The commercials are remixed video/audio clips that have been compiled by YouTube sensation DJ Steve Porter, most known for his video/audio remix of Allen Iverson's "Practice?" Press Conference (almost 2.5 million views). In the case of the NBA ads, Porter takes clips from games and auto-tunes coach and player audio snippets to amend the slogan into "Where Sixth Man/Determination/Defense/Clutch Happens." I've included the "Sixth Man" one below.
One of the reasons that these advertisements struck me is because they are officially sanctioned commercial ventures, something that goes against the precepts of remix culture as chronicled by Shiga (2007). Typically, remix culture is an online phenomenon - produced by an amateur - that acts as a subversive departure from the "mainstream." Take, for instance, the Grey Album, an incredibly successful mash-up of the Beatles and Jay-Z by DJ Dangermouse. Released online only in 2004, Dangermouse created an un-authorized masterpiece that eventually exploded into the cultural mainstream. But it started online and, as a result of the album's success, Dangermouse has become one of the top producers in the music community (Gnarls Barkley, The Broken Bells; producer for Gorillaz, Beck, The Rapture, The Black Keys, and more).
These NBA advertisements are working in reverse to traditional remix culture. Instead of originating organically, as DJ Steve Porter's "Iverson Practice" mash-up did, these are commercial endeavors - NBA is the patron and Porter is the creator serving that interest. In that they are commercial, they are also completely authorized by the NBA - a stark contrast to traditional principles remix culture. Furthermore, because they are authorized, they are absolute in their support of the NBA. Whereas the Iverson video undercut the NBA star by poking fun at the ridiculousness of his statement, these NBA advertisements are designed to paint a picture of the NBA that you want to see.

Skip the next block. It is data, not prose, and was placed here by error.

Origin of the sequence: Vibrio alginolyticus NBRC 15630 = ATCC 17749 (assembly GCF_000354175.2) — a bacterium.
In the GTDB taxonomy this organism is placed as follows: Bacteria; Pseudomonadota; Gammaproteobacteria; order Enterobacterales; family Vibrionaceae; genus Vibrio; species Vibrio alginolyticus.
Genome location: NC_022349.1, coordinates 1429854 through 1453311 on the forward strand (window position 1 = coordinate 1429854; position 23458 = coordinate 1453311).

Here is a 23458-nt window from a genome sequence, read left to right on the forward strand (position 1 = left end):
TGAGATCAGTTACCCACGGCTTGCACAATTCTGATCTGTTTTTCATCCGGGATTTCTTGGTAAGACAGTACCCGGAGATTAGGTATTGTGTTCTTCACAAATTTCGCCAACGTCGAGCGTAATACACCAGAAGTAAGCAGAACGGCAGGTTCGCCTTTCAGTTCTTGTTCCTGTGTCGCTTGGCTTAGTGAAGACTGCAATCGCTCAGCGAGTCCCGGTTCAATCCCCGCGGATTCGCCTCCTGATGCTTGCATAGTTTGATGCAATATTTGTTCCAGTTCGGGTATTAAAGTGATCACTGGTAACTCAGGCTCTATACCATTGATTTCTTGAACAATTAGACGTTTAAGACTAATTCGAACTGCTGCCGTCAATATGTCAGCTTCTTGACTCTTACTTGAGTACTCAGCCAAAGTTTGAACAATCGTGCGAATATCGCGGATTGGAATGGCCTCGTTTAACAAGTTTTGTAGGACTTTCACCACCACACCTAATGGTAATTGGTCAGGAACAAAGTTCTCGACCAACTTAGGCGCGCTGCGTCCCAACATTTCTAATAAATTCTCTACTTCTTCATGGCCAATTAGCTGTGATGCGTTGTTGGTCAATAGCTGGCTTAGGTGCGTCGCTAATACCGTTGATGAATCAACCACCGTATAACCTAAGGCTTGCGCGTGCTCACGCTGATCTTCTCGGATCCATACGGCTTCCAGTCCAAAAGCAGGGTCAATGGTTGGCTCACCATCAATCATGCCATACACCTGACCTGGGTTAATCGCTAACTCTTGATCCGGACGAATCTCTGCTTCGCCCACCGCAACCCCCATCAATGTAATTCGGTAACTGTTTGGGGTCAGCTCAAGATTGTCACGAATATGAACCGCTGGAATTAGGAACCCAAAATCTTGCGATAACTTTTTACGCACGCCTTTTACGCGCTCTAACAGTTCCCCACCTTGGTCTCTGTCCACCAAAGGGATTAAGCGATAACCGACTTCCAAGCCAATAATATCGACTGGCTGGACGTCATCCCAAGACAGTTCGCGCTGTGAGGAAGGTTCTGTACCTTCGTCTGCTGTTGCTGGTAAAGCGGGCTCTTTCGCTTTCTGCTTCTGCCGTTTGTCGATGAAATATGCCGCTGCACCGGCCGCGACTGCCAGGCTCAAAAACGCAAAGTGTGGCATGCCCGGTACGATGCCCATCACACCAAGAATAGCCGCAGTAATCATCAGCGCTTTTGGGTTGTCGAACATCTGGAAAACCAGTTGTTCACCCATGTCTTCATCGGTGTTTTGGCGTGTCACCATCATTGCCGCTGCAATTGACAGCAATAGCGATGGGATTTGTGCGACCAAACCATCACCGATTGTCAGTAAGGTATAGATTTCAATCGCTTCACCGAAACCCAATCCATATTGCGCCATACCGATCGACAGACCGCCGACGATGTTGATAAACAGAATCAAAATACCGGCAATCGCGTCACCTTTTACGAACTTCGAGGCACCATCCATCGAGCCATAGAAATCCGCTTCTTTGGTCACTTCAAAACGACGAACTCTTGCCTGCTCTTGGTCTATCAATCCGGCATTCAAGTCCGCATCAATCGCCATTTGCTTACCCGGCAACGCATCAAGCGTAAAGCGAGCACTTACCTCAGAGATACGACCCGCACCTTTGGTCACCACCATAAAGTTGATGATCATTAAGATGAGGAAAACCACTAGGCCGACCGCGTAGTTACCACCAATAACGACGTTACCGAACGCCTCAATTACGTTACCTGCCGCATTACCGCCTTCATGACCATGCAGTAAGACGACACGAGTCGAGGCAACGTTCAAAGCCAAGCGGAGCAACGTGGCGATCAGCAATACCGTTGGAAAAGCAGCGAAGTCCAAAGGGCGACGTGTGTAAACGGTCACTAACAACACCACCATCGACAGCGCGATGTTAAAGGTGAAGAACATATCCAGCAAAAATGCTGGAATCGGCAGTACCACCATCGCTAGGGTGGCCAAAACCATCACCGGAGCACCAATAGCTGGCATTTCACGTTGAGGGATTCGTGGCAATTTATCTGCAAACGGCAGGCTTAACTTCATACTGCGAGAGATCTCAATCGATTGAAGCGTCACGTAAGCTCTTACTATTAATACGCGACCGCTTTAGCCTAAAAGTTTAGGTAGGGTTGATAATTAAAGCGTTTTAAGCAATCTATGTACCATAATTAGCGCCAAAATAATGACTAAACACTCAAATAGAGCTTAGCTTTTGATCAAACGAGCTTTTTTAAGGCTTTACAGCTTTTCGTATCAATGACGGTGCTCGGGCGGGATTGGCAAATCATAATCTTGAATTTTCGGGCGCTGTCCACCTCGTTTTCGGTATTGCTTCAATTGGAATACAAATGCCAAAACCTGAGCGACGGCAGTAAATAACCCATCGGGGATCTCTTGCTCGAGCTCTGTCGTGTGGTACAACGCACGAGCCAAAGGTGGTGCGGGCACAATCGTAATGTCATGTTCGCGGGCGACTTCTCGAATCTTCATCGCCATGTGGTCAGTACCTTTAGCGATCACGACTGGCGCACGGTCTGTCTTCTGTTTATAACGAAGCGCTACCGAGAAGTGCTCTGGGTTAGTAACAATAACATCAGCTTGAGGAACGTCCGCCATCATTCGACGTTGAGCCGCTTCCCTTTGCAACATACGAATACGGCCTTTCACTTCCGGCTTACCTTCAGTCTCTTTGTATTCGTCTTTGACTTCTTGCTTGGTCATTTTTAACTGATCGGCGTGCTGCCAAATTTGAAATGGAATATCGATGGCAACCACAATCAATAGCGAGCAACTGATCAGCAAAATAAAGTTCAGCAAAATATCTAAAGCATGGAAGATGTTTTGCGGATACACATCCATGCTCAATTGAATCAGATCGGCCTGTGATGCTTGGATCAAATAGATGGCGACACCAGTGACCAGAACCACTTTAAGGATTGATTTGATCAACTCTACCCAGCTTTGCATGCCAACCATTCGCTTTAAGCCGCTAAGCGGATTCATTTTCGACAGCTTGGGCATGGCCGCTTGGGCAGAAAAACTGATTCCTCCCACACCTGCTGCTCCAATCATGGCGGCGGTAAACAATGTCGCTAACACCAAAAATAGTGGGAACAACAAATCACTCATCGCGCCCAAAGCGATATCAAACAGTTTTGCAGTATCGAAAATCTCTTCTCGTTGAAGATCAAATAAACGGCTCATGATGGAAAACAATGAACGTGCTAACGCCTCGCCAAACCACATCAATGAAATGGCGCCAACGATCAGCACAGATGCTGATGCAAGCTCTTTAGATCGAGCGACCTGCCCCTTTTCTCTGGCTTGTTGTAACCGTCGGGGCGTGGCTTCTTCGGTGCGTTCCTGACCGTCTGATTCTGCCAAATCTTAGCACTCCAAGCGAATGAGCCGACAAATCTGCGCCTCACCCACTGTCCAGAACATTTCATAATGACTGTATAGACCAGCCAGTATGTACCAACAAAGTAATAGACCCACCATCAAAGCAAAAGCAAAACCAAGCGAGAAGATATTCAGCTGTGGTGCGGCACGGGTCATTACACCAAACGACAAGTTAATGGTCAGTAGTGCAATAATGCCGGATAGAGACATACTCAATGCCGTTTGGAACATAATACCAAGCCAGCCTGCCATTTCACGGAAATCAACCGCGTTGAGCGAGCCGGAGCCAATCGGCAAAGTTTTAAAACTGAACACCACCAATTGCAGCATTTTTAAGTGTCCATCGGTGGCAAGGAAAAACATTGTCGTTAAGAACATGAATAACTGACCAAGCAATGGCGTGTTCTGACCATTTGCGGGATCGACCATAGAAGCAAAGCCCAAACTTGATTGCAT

The Izod Center in the Meadowlands can be a lonely place.
So, beyond the consequences of attempting to co-opt remix culture, what does the - both absolute and authoritative - picture NBA and Porter create together leave out? Half-empty arenas like the ones that the New Jersey Nets play in? Teams selling off their entire rosters to hope to land one of this summer's premium free agents? Refereeing scandals? Bored teams? Franchises moving from city to city?
True remix culture may not unearth all of these problems - I mean, all Porter's "Iverson" video did was highlight the absurdity of a few individuals and the interaction between the media and sports - but it doesn't paint a beautiful gloss like the NBA's new advertisements do, either.